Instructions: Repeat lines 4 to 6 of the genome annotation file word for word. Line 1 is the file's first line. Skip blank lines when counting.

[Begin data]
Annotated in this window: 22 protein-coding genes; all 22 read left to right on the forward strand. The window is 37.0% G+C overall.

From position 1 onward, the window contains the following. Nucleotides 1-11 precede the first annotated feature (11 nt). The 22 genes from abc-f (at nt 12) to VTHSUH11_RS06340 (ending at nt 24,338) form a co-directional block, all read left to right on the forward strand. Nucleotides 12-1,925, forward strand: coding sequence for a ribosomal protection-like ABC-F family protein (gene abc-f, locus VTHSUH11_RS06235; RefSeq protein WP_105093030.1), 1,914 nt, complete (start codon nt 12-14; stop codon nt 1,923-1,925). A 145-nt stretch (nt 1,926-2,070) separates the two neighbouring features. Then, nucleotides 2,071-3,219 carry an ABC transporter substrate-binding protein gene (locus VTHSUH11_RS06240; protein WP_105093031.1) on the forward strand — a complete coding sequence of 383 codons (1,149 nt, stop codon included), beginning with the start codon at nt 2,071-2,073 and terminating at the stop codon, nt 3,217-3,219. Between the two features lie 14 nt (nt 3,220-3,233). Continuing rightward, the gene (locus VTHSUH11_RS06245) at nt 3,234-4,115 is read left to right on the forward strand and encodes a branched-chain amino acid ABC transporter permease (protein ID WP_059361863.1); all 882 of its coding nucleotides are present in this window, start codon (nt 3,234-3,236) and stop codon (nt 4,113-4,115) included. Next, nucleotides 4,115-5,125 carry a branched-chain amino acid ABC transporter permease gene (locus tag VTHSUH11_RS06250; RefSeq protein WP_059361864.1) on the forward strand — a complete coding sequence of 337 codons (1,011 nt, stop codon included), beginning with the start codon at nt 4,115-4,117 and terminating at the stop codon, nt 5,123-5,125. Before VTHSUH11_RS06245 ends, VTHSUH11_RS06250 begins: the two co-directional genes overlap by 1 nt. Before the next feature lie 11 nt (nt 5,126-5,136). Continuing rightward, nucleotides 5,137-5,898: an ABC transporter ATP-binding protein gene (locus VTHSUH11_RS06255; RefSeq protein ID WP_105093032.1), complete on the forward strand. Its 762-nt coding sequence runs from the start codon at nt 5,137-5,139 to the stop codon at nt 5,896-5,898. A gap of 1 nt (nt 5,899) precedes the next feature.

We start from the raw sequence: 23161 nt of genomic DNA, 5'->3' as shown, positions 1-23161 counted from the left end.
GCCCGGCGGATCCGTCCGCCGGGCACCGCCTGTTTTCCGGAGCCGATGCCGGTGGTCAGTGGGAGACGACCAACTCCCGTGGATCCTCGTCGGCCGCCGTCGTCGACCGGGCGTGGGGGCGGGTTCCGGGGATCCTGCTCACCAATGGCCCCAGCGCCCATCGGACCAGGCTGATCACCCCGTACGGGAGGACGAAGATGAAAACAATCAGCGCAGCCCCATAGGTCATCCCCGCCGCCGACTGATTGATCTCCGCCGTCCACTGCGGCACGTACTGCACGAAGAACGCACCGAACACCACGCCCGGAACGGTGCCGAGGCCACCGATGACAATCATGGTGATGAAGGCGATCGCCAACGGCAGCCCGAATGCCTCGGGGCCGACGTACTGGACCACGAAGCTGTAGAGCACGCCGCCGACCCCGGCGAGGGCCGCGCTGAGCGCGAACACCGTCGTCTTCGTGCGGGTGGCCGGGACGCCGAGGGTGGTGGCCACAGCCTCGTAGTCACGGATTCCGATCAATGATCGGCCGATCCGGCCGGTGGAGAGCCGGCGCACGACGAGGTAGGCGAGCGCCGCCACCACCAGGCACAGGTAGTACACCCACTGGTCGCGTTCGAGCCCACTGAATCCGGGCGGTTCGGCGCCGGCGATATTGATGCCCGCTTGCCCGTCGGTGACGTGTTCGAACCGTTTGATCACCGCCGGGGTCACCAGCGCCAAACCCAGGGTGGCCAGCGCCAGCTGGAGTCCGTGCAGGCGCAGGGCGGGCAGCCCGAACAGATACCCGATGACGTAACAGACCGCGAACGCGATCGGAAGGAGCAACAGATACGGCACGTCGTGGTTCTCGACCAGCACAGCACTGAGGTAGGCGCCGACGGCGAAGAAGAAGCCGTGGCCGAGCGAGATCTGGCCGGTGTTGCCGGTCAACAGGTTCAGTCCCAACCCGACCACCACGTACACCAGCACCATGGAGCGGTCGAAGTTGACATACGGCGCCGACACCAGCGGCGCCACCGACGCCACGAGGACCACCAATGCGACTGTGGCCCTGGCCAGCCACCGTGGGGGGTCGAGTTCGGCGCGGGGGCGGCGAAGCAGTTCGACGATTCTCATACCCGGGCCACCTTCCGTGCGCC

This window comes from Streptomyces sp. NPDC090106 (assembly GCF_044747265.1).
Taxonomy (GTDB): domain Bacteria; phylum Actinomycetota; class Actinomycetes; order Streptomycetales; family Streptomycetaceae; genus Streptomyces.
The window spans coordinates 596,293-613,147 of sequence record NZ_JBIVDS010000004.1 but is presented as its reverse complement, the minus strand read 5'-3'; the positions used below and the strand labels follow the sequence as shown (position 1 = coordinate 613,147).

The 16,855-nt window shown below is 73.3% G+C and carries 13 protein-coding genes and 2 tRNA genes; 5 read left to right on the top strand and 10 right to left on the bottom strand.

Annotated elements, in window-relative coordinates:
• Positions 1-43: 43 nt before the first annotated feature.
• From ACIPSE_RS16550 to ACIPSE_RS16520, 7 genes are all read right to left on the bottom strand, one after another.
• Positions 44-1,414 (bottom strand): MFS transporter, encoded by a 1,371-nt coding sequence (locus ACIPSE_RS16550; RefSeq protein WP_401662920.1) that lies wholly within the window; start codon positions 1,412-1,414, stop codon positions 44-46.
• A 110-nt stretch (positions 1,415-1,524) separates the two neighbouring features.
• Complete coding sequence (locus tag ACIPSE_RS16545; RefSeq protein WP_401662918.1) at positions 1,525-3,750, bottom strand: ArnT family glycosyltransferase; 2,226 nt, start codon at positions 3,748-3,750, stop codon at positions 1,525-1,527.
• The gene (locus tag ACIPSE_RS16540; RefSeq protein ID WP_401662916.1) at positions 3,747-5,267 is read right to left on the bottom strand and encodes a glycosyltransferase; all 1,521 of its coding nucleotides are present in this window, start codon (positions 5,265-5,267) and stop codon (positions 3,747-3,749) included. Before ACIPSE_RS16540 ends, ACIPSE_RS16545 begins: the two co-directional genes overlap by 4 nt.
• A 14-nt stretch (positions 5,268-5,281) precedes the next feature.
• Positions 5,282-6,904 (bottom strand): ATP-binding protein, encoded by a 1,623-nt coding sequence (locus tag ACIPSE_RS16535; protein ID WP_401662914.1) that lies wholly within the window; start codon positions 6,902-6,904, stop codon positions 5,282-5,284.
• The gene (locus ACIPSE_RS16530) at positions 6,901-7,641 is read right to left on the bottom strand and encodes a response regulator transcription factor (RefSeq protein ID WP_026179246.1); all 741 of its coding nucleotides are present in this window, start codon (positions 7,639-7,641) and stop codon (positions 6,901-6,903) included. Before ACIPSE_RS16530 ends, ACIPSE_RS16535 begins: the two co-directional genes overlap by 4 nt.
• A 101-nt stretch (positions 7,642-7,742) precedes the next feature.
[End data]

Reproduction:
GCCCGGCGGATCCGTCCGCCGGGCACCGCCTGTTTTCCGGAGCCGATGCCGGTGGTCAGTGGGAGACGACCAACTCCCGTGGATCCTCGTCGGCCGCCGTCGTCGACCGGGCGTGGGGGCGGGTTCCGGGGATCCTGCTCACCAATGGCCCCAGCGCCCATCGGACCAGGCTGATCACCCCGTACGGGAGGACGAAGATGAAAACAATCAGCGCAGCCCCATAGGTCATCCCCGCCGCCGACTGATTGATCTCCGCCGTCCACTGCGGCACGTACTGCACGAAGAACGCACCGAACACCACGCCCGGAACGGTGCCGAGGCCACCGATGACAATCATGGTGATGAAGGCGATCGCCAACGGCAGCCCGAATGCCTCGGGGCCGACGTACTGGACCACGAAGCTGTAGAGCACGCCGCCGACCCCGGCGAGGGCCGCGCTGAGCGCGAACACCGTCGTCTTCGTGCGGGTGGCCGGGACGCCGAGGGTGGTGGCCACAGCCTCGTAGTCACGGATTCCGATCAATGATCGGCCGATCCGGCCGGTGGAGAGCCGGCGCACGACGAGGTAGGCGAGCGCCGCCACCACCAGGCACAGGTAGTACACCCACTGGTCGCGTTCGAGCCCACTGAATCCGGGCGGTTCGGCGCCGGCGATATTGATGCCCGCTTGCCCGTCGGTGACGTGTTCGAACCGTTTGATCACCGCCGGGGTCACCAGCGCCAAACCCAGGGTGGCCAGCGCCAGCTGGAGTCCGTGCAGGCGCAGGGCGGGCAGCCCGAACAGATACCCGATGACGTAACAGACCGCGAACGCGATCGGAAGGAGCAACAGATACGGCACGTCGTGGTTCTCGACCAGCACAGCACTGAGGTAGGCGCCGACGGCGAAGAAGAAGCCGTGGCCGAGCGAGATCTGGCCGGTGTTGCCGGTCAACAGGTTCAGTCCCAACCCGACCACCACGTACACCAGCACCATGGAGCGGTCGAAGTTGACATACGGCGCCGACACCAGCGGCGCCACCGACGCCACGAGGACCACCAATGCGACTGTGGCCCTGGCCAGCCACCGTGGGGGGTCGAGTTCGGCGCGGGGGCGGCGAAGCAGTTCGACGATTCTCATACCCGGGCCACCTTCCGTGCGCC

This window comes from Streptomyces sp. NPDC090106 (assembly GCF_044747265.1).
Taxonomy (GTDB): domain Bacteria; phylum Actinomycetota; class Actinomycetes; order Streptomycetales; family Streptomycetaceae; genus Streptomyces.